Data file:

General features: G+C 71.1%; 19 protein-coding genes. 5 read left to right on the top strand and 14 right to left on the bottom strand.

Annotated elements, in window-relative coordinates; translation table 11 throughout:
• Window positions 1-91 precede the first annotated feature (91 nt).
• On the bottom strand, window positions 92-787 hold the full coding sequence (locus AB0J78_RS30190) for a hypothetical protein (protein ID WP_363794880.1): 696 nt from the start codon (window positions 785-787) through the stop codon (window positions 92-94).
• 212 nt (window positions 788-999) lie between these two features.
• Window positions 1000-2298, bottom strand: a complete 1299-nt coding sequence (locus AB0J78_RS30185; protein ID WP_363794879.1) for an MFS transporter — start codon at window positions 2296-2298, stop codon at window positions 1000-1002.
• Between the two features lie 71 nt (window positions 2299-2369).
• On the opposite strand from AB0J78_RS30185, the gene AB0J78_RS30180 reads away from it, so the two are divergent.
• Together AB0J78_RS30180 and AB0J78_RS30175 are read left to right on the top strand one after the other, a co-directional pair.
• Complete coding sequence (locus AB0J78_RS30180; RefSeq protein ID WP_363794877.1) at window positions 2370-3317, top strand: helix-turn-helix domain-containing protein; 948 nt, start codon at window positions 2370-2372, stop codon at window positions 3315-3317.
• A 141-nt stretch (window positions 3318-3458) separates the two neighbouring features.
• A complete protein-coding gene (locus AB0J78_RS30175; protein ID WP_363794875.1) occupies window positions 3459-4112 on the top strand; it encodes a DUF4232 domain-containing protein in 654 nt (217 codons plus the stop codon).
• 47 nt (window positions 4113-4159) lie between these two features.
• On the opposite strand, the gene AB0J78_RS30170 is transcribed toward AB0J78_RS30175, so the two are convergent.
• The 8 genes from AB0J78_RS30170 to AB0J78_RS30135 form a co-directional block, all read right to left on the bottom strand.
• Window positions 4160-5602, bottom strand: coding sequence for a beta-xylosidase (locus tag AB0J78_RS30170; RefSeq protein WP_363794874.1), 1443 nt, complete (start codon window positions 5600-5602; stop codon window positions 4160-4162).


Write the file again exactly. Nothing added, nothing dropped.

General features: G+C 71.1%; 19 protein-coding genes. 5 read left to right on the top strand and 14 right to left on the bottom strand.

Annotated elements, in window-relative coordinates; translation table 11 throughout:
• Window positions 1-91 precede the first annotated feature (91 nt).
• On the bottom strand, window positions 92-787 hold the full coding sequence (locus AB0J78_RS30190) for a hypothetical protein (protein ID WP_363794880.1): 696 nt from the start codon (window positions 785-787) through the stop codon (window positions 92-94).
• 212 nt (window positions 788-999) lie between these two features.
• Window positions 1000-2298, bottom strand: a complete 1299-nt coding sequence (locus AB0J78_RS30185; protein ID WP_363794879.1) for an MFS transporter — start codon at window positions 2296-2298, stop codon at window positions 1000-1002.
• Between the two features lie 71 nt (window positions 2299-2369).
• On the opposite strand from AB0J78_RS30185, the gene AB0J78_RS30180 reads away from it, so the two are divergent.
• Together AB0J78_RS30180 and AB0J78_RS30175 are read left to right on the top strand one after the other, a co-directional pair.
• Complete coding sequence (locus AB0J78_RS30180; RefSeq protein ID WP_363794877.1) at window positions 2370-3317, top strand: helix-turn-helix domain-containing protein; 948 nt, start codon at window positions 2370-2372, stop codon at window positions 3315-3317.
• A 141-nt stretch (window positions 3318-3458) separates the two neighbouring features.
• A complete protein-coding gene (locus AB0J78_RS30175; protein ID WP_363794875.1) occupies window positions 3459-4112 on the top strand; it encodes a DUF4232 domain-containing protein in 654 nt (217 codons plus the stop codon).
• 47 nt (window positions 4113-4159) lie between these two features.
• On the opposite strand, the gene AB0J78_RS30170 is transcribed toward AB0J78_RS30175, so the two are convergent.
• The 8 genes from AB0J78_RS30170 to AB0J78_RS30135 form a co-directional block, all read right to left on the bottom strand.
• Window positions 4160-5602, bottom strand: coding sequence for a beta-xylosidase (locus tag AB0J78_RS30170; RefSeq protein WP_363794874.1), 1443 nt, complete (start codon window positions 5600-5602; stop codon window positions 4160-4162).